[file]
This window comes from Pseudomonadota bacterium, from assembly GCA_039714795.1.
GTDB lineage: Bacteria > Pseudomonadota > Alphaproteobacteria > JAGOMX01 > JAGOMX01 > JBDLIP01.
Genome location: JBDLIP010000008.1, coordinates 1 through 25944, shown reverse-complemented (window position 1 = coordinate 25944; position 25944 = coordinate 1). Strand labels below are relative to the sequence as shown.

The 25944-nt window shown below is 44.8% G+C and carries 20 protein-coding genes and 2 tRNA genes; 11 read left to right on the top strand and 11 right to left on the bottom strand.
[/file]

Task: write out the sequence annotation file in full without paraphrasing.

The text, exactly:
This window comes from Pseudomonadota bacterium, from assembly GCA_039714795.1.
GTDB lineage: Bacteria > Pseudomonadota > Alphaproteobacteria > JAGOMX01 > JAGOMX01 > JBDLIP01.
Genome location: JBDLIP010000008.1, coordinates 1 through 25944, shown reverse-complemented (window position 1 = coordinate 25944; position 25944 = coordinate 1). Strand labels below are relative to the sequence as shown.

The 25944-nt window shown below is 44.8% G+C and carries 20 protein-coding genes and 2 tRNA genes; 11 read left to right on the top strand and 11 right to left on the bottom strand.